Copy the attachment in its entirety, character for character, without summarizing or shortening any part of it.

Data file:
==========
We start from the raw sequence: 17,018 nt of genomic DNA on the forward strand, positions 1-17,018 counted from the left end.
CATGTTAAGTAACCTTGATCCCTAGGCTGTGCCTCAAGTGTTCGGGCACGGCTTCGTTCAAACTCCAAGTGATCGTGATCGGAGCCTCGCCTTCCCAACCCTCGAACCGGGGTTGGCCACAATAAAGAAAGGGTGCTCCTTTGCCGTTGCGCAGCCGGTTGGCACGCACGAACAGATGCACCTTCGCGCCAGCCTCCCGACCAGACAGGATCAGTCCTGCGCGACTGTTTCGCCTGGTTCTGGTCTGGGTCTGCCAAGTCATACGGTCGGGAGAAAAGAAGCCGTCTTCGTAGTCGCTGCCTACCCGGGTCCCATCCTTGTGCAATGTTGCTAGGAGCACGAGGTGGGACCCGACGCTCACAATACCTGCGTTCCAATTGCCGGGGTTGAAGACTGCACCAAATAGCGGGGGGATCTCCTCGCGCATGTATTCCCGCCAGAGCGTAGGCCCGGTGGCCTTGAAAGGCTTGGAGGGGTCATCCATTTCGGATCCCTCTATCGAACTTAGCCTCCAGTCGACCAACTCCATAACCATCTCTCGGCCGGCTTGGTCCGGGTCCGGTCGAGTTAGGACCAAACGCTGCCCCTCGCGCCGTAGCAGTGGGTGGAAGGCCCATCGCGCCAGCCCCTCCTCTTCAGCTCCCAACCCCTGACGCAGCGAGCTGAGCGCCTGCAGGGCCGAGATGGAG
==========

We start from the raw sequence: 17,018 nt of genomic DNA on the forward strand, positions 1-17,018 counted from the left end.
CATGTTAAGTAACCTTGATCCCTAGGCTGTGCCTCAAGTGTTCGGGCACGGCTTCGTTCAAACTCCAAGTGATCGTGATCGGAGCCTCGCCTTCCCAACCCTCGAACCGGGGTTGGCCACAATAAAGAAAGGGTGCTCCTTTGCCGTTGCGCAGCCGGTTGGCACGCACGAACAGATGCACCTTCGCGCCAGCCTCCCGACCAGACAGGATCAGTCCTGCGCGACTGTTTCGCCTGGTTCTGGTCTGGGTCTGCCAAGTCATACGGTCGGGAGAAAAGAAGCCGTCTTCGTAGTCGCTGCCTACCCGGGTCCCATCCTTGTGCAATGTTGCTAGGAGCACGAGGTGGGACCCGACGCTCACAATACCTGCGTTCCAATTGCCGGGGTTGAAGACTGCACCAAATAGCGGGGGGATCTCCTCGCGCATGTATTCCCGCCAGAGCGTAGGCCCGGTGGCCTTGAAAGGCTTGGAGGGGTCATCCATTTCGGATCCCTCTATCGAACTTAGCCTCCAGTCGACCAACTCCATAACCATCTCTCGGCCGGCTTGGTCCGGGTCCGGTCGAGTTAGGACCAAACGCTGCCCCTCGCGCCGTAGCAGTGGGTGGAAGGCCCATCGCGCCAGCCCCTCCTCTTCAGCTCCCAACCCCTGACGCAGCGAGCTGAGCGCCTGCAGGGCCGAGATGGAG